Monday, July 24, 2017

When Fake News Kill. Mata Hari, the Spy Who Never Was

One century after her death, Mata Hari remains for us the prototypical figure of the female spy. An extreme case of “femme fatale”; she is seen as someone who not only seduced men for her lust of money and power, but also for the greater lust of having them killed by the thousands on the battlefield. But she never was what she was said to be. Rather, she was one of the first victims of what we call today "fake news," also known as "propaganda", a set of techniques of mass manipulation being developed at that time and which today have reached near perfection. 

A hundred years ago, on July 24, 1917, Margaretha Gertruida Zelle, known as Mata Hari, was sentenced to death by a military court in Paris on the accusation of being a spy for the Germans. She was said to have passed to them information that caused the death of “maybe fifty thousand French soldiers.”. She was shot a few months later.

Today, looking back at the acts of the trial, we can easily see the absurdity and the inconsistency of the accusations. If there ever was an example of a court of Marsupials, that was it. There just was no way that Mata Hari could have done what she was accused to have done. She was, rather, a scapegoat killed in order to distract the public in a moment when the war was going badly for France. Put simply: she was framed. It was one of the first examples of the deadly effects of propaganda (also known today as "fake news) which, at that time, was just starting to become a common feature of our world.

The trial was the endpoint of a career of dancer and performer that Margaretha Zelle had started when she came back to Europe from Indonesia, at that time called the "Dutch Indies". She had spent just a few years there as the wife of a Dutch Officer but that was sufficient for her to pick up something of the local culture that allowed her to claim that she was Buddhist. She also learned enough of the local language to be able to choose  "Mata Hari" as her stage name, meaning (it seems) "The Light of Dawn". As a dancer, Mata Hari drew a lot of criticism at her times and it is likely that her dances were little more than strip teases with an Oriental flavor. Yet, she became very popular in Europe after she gave her first performance in Paris, in 1905.

As years went by, Mata Hari gradually gave up with stripping naked in public and she was said to have become a high-rank courtesan, seducing the rich and the famous (that, too, may be clouded by propaganda). During the war, she may have tried her hand at being also a secret agent, but it seems more likely that she was simply framed. In a certain way, the French and the German secret services collaborated in sending her to face the firing squad. The German saw her as a "propaganda point" to show how evil the French were in killing an innocent woman, while the French saw the trial as a way to show how tough they were against traitors (and traitoresses).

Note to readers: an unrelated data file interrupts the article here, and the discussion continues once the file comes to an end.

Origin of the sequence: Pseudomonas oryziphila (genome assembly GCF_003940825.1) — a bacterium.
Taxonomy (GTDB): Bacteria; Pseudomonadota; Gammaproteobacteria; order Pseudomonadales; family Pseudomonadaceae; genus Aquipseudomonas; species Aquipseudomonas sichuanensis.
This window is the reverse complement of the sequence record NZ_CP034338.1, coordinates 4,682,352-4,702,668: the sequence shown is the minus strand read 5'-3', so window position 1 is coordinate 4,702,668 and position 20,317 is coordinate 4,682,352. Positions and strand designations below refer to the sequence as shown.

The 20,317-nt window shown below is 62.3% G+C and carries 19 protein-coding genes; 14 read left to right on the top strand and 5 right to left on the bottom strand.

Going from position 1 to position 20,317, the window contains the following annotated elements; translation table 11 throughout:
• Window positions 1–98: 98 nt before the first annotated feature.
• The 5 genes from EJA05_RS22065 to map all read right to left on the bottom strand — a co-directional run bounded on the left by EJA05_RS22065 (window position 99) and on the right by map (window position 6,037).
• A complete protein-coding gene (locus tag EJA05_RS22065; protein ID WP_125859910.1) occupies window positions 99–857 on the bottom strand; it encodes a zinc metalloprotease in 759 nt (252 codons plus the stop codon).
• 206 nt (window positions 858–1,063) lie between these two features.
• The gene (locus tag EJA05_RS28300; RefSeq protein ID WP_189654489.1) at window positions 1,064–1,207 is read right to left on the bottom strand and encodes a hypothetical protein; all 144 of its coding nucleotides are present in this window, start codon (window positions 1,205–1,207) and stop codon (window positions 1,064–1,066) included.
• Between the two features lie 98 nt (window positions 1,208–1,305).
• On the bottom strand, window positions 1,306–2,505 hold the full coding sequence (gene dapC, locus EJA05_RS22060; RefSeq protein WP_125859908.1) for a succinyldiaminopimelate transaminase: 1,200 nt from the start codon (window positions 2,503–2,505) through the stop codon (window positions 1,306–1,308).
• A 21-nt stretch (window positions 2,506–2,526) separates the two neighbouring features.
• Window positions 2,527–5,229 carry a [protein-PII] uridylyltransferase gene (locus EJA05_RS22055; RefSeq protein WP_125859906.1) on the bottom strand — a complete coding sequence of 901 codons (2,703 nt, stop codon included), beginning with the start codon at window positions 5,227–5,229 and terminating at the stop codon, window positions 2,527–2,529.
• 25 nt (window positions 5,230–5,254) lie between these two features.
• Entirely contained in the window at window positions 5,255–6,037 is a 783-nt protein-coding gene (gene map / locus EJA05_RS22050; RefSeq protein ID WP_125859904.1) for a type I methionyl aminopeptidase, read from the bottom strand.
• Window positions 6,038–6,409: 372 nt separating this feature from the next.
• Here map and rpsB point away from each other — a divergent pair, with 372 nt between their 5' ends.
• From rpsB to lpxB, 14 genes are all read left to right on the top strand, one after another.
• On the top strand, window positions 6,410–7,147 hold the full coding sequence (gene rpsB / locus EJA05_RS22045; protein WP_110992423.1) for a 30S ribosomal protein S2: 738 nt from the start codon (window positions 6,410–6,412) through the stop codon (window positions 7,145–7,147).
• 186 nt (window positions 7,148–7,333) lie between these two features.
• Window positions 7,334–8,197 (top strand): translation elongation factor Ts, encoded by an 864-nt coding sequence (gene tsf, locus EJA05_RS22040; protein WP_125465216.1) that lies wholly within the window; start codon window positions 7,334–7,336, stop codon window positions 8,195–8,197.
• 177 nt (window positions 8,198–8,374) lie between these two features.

The trial and the detention of Mata Hari were a showcase of cruelty and intimidation. The last pictures we have of her show us no more the dancer that she used to be, but a woman physically destroyed by months of life in jail. After the execution, Mata Hari received also the ultimate insult, that of being denied a decent burial, of having her dead body dissected on a hospital table and having the pieces thrown away. They say that her mummified head was kept for some years in the museum of anatomy in Paris, before it was, too, thrown away and lost. She was denied the status of human being and considered rather as a sort of giant insect to be disposed of. The transformation of human beings into insects and their subsequent extermination is something that Kafka had already prophetically described in his story “the metamorphosis”.

In later times the anthropologist Roy Rappaport defined as “diabolical lies” those lies that “tamper with the very fabric of reality”. Today, we call those lies with the more neutral term of "fake news", as if they were just a fad that comes and goes. But fake news can kill and one of their victims was Mata Hari. The deadly mix of nationalism and propaganda that killed her was to continue and to explode in later years with the 2nd world war, leading Europe into the largest exterminations of innocent people that history has (so far) recorded. Mata Hari was among the first to be engulfed by this wave of senseless killing. She was killed in cold blood by people who were, most likely, perfectly aware that she was innocent.

It may well be that Mata Hari’s Oriental stance was not just a veneer to ennoble a little her strip teases, but it may also be that she had seriously studied Buddhism and other oriental ways while in the Dutch Indies. Her behavior at her execution, her calm, her evident belief that death was simply a passage, may tell us that her Buddhism was not just a pose but something that she had taken by heart. A hundred years later, we may still learn something from her story.

These notes are based mainly on the book by Rusell Warren Howe, "Mata-Hari. The true story". Editions de l'Archipel, Paris 2007, and on the near contemporary report by Emile Massard "Espionnes À Paris" (Gallimard, 1922), but there is lot of material on her story. Whereas earlier on there was still some discussion on whether she could really have been a spy, today the prevalent opinion is that she wasn't. 


Ugo Bardi is a member of the Club of Rome and the author of "Extracted: how the quest for mineral resources is plundering the Planet" (Chelsea Green 2014). His most recent book is "The Seneca Effect" (Springer 2017)